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European Biopharmaceutical Review

A Pressing Need for Accurate Preclinical Models of Metabolic Disease

Metabolic disease is a broad term to describe pathologies that disrupt normal metabolism and often centre around obesity and insulin resistance. Lifestyle choices, such as poor diets and inactivity, have largely been blamed for the increasing prevalence of obesity, high blood sugar, and diabetes, but genetic factors can also promote these diseases. Whatever the cause, there is no denying metabolic disorders are a modern epidemic. One example is non-alcoholic fatty liver disease (NAFLD), which occurs when there is excessive deposition of fat in the liver. NAFLD is currently the most common chronic liver disease worldwide, affecting around 25% of the general populace and over 50% of diabetics (1). Eventually, the increasing fat content becomes toxic, leading to liver inflammation, hepatic cell death, and potentially a buildup of scar tissue within the liver (cirrhosis). Advanced NAFLD, referred to as non-alcoholic steatohepatitis (NASH), can quickly lead to organ failure or cancer and is the second leading indication for liver transplants.

Despite its prevalence and severity, there is a lack of FDA-approved treatments. Over the past couple of years, a ‘first wave’ of at least ten different NASH pharmaceuticals, such as obeticholic acid, elafibranor, and selonsertib, hit clinical trials. While initially promising, all failed to meet efficacy targets and none made it to market. Such results are not uncommon; in general, nine in ten preclinical drug candidates are likely to fail. These failures occur for a myriad reasons, but within the field of metabolic disorders, more predictive preclinical models are required to improve the translatability of data between the laboratory and the clinic.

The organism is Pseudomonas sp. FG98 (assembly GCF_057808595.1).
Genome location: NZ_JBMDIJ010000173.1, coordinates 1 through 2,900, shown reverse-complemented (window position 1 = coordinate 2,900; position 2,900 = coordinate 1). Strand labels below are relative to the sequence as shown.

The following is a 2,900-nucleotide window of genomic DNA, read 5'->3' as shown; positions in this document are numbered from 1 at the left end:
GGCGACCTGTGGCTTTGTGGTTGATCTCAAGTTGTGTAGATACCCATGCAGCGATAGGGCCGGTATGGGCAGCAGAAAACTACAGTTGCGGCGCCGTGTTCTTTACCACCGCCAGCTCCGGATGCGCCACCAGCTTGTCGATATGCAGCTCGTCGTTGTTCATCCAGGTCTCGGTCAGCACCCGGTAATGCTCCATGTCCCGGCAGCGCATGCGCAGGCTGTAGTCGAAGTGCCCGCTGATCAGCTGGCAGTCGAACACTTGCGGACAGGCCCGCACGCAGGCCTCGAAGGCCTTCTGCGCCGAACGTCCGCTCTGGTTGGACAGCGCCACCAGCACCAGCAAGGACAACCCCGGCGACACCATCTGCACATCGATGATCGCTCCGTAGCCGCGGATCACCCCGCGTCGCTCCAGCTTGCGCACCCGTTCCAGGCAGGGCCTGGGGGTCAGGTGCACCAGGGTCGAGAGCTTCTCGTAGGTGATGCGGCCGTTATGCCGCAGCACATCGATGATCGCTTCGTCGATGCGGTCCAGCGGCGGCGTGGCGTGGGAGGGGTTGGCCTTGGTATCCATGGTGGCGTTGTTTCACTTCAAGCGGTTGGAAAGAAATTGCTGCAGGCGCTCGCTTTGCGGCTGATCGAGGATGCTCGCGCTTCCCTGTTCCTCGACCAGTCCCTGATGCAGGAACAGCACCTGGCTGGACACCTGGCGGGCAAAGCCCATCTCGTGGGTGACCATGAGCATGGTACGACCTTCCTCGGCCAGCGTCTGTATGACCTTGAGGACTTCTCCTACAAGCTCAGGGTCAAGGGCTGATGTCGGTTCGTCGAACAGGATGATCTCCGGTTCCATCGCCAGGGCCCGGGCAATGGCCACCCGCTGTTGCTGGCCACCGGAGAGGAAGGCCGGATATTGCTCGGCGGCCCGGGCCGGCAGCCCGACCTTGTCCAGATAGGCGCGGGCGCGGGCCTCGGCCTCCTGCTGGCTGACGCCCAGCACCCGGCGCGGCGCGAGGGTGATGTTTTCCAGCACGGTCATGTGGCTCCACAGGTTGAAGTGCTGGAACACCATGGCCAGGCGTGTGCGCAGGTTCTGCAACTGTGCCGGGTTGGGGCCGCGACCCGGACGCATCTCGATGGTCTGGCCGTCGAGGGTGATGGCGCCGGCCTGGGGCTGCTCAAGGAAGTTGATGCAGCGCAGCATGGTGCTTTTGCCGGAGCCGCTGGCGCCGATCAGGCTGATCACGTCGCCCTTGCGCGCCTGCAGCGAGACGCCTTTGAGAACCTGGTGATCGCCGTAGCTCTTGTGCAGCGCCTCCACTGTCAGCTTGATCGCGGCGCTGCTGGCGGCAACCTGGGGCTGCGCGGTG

The Limitations of Conventional Methods

The standard in vitro liver model is the 2D monoculture of primary human hepatocytes. While these cells are human-relevant and maintain some in vivo metabolic activity, they are prone to dedifferentiation and remain viable for only a period of days in 2D. Unfortunately, this limits their use to short-term effect studies. Including non-parenchymal cells (NPCs), like hepatic stellate cells and/or Kupffer cells, improves these models, as they enable the maintenance of the differentiated status of hepatocytes for a longer period. Adding NPCs is also essential to reproducing diseased liver states. While NAFLD can be induced in 2D monoculture via the addition of free fatty acids (FFA), co-culture is required to recapitulate the inflammation associated with advanced NASH progression.

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Dr Anthony Berger is CN-Bio’s US-based Field Application Scientist, providing support for the PhysioMimix™ organ-on-a-chip benchtop platform. Anthony has an extensive research background in 3D cell culture, biomaterials, and microfluidics, with a focus on how the microenvironment influences cellular decision-making. He is a proponent of complex 3D in vitro models and desires to decrease the barriers to enter these technologies. Anthony received his BSc from Indiana University, US, PhD from the University of Wisconsin, and completed a postdoctoral fellowship at Temple University, US.
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Dr Anthony Berger
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